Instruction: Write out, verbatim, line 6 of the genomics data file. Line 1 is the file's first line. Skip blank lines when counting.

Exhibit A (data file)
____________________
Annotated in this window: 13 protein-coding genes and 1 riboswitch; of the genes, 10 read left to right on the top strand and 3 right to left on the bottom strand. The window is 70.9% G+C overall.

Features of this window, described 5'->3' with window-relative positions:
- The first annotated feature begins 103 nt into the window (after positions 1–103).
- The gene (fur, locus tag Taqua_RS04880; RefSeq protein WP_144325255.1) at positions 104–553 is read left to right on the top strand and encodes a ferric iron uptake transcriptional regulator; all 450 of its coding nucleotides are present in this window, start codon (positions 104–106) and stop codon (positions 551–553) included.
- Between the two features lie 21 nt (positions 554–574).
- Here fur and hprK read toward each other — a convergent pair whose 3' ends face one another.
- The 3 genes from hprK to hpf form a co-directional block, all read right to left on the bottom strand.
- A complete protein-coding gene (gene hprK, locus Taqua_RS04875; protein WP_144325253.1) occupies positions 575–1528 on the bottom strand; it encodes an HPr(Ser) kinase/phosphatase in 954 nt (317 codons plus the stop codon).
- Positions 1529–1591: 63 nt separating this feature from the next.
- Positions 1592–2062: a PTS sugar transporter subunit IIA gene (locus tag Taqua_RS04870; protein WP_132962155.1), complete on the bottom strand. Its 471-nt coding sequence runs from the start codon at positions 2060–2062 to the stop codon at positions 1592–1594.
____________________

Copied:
- Here fur and hprK read toward each other — a convergent pair whose 3' ends face one another.